Never the less, I put out a notice and rounded up several interviews around this premise. The first one, as expected, was terribly dry and rambling. I attempted to dress it up with some animatics, in order to compensate and add some visual humor. I realized that this was too big a work load for me to replicate with each interview.
While the guests who followed were much more engaging, I felt the show slipping through my fingers. The U Mind had begun as a creative project, an escape from the mundane. Now, it was quickly drowning into banality. Worse than that, it was highlighting the misfortunes of actors, performers and other creative people who’d had their livelihoods snuffed out. Theaters, club and galleries were all shut down, to help curb the spread of the disease leaving creative people without venues.
I’m not sure I drew the parallel between this and my own self imposed lock down, out of fear of social retribution. Perhaps on some unconscious level, this fueled my growing distaste for my creation. The U Mind had now become just another chore.
I tried to salvage my project by including short animatic intros at the start of each episode. The intros would tie into the plot of Creeping Wave Radio, as was the original purpose of The U Mind, priming people for the upcoming season.
My prize nag really disliked this new addition, and made it know to me through perpetual critiques and chastisements of the new style. While the animations were left intentionally stilted, and amateurish (I neither the time or the means to do more traditional cartooning) they took every opportunity they could to diminish my work in the guise of “constructive criticism.” They did their level best to see that I never felt secure in the new direction I was headed.
If I hadn’t been so stifled by fear of the social castigation they might have just blocked them then and there. Unfortunately, I made the mistake of inviting their help. The effect was not dissimilar to inviting a parasite to nestle into your skin.
The Parasite Feeds
They weren’t able to improve the animations of course, they weren’t set up for anything like that. They did however take it upon themselves to put out art and advertisements I never approved of, proposition guests on my behalf and solidify in everyone’s mind that we were a team now. A team in which one partner spent years building the framework and performing all the technical duties for the show and the other bullied their way in and started taking credit.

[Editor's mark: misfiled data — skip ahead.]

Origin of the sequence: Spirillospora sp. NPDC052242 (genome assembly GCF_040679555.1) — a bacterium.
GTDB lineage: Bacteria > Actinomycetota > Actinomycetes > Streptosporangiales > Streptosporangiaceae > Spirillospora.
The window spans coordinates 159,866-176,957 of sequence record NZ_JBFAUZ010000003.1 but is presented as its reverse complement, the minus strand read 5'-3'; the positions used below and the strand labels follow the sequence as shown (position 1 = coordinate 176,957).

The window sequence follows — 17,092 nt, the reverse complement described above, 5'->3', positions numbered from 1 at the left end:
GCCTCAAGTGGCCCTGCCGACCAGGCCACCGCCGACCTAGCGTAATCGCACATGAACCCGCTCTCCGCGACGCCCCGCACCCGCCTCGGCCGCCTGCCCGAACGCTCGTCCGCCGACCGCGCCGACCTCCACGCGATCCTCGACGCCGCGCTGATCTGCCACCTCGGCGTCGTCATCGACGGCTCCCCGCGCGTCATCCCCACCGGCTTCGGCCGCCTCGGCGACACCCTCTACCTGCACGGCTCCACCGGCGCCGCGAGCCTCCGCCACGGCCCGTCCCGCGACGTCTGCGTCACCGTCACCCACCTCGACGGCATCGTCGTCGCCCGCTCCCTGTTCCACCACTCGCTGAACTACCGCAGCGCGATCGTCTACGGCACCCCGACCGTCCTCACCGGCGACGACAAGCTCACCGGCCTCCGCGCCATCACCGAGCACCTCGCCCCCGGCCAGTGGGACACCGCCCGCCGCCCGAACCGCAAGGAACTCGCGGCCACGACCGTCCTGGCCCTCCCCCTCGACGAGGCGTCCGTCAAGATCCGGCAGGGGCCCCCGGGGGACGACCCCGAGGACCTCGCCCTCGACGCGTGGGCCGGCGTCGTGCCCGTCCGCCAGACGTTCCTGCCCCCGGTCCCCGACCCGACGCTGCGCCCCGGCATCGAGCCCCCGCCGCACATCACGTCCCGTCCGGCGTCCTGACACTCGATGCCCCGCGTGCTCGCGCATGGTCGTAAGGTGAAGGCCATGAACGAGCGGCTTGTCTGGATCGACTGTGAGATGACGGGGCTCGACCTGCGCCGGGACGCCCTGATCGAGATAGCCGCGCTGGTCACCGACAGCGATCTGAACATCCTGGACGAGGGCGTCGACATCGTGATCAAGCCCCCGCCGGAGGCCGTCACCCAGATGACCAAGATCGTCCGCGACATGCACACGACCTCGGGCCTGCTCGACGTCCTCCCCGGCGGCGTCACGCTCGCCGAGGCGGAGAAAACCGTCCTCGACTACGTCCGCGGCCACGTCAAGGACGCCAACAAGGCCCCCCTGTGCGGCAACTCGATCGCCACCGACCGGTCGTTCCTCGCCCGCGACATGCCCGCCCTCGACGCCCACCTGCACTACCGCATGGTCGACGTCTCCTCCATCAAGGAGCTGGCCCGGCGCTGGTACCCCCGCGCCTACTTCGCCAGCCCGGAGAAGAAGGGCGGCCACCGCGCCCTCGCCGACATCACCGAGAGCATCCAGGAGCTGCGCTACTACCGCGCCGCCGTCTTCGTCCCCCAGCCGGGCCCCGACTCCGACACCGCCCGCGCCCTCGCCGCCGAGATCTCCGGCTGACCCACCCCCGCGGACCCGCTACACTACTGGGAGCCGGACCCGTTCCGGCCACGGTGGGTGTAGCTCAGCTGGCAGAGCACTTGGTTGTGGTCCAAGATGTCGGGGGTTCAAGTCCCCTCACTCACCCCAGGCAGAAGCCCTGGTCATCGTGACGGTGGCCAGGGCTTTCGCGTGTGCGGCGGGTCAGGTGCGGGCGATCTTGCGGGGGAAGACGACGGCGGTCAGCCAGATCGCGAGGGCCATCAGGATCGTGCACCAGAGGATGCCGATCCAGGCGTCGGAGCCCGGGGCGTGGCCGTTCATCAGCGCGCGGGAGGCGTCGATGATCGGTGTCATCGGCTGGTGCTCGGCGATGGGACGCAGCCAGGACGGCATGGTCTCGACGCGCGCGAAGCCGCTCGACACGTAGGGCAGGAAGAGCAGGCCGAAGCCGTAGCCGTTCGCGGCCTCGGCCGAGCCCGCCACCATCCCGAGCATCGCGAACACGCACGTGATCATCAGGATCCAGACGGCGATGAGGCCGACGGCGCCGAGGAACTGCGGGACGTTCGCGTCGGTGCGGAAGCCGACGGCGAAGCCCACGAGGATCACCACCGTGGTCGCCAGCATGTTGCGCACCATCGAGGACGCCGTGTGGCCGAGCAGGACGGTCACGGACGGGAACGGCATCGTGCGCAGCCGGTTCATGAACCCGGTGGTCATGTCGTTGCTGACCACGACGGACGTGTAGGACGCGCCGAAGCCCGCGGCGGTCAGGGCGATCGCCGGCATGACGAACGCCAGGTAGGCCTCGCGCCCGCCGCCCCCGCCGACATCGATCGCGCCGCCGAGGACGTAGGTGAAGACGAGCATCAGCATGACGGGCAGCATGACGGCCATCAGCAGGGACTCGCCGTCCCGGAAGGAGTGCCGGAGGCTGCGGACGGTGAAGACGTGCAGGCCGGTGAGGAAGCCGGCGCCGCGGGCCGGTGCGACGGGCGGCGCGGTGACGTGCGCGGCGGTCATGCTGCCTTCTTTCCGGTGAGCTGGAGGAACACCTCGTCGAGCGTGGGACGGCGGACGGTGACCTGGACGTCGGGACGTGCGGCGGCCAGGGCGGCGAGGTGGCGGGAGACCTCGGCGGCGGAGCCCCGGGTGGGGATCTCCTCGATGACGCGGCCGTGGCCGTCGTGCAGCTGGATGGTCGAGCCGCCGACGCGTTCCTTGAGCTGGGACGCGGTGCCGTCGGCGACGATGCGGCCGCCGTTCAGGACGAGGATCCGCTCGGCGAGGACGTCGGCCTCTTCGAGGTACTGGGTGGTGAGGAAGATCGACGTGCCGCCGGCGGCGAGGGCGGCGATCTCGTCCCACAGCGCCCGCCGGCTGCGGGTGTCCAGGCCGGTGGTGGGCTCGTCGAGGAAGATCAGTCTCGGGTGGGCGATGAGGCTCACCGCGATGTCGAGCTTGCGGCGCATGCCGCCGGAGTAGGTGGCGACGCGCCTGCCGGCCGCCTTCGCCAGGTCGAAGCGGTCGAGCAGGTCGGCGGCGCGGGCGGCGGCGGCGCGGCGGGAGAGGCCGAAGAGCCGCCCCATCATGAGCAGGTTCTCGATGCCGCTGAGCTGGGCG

It was too much for me, and the next animated intro I wrote, for a guest of my nag’s choosing, ended with the show being forced into hiatus. In the plot of the show, the hiatus is brought on by the discovery that an outside party has infiltrated the equipment and has been culling information that could be used against them. Art imitating life.
Without the show as an impetus, I found the courage to sever my ties with my prized nag. Ironically, in all the years I’d spent pandering and placating to try and boost my popularity, what eventually set me free was telling the blunt, unadulterated truth. I simply told her exactly what I thought of her and the critiques she wielded so proudly. Then, I ignored her.
I realized that in so many aspects of my life I’d been pandering, and living bridled by that pervasive fear of social retribution and acceptance. Had I simply kept with the original concept of the show, I might have found an authentic audience.
These days, I’m stepping out as my self, not a mollified version of who I should be. When The U Mind returns, it will be as a more polished version of my original concept and not a frail appeasement. I’m taking this time to develop and fine tune this podcast into something I take pride in. A pride that won’t be diminished by nagging voices, no matter how virulent.
My nag has found another victim, and this time I’m watching from the outside as they employ their same pattern of attack. I recognize all the hallmarks of it, and won’t fall victim to that game again. My energies, instead, will be focused on reviving The U Mind and rediscovering who I am, when no one else is looking.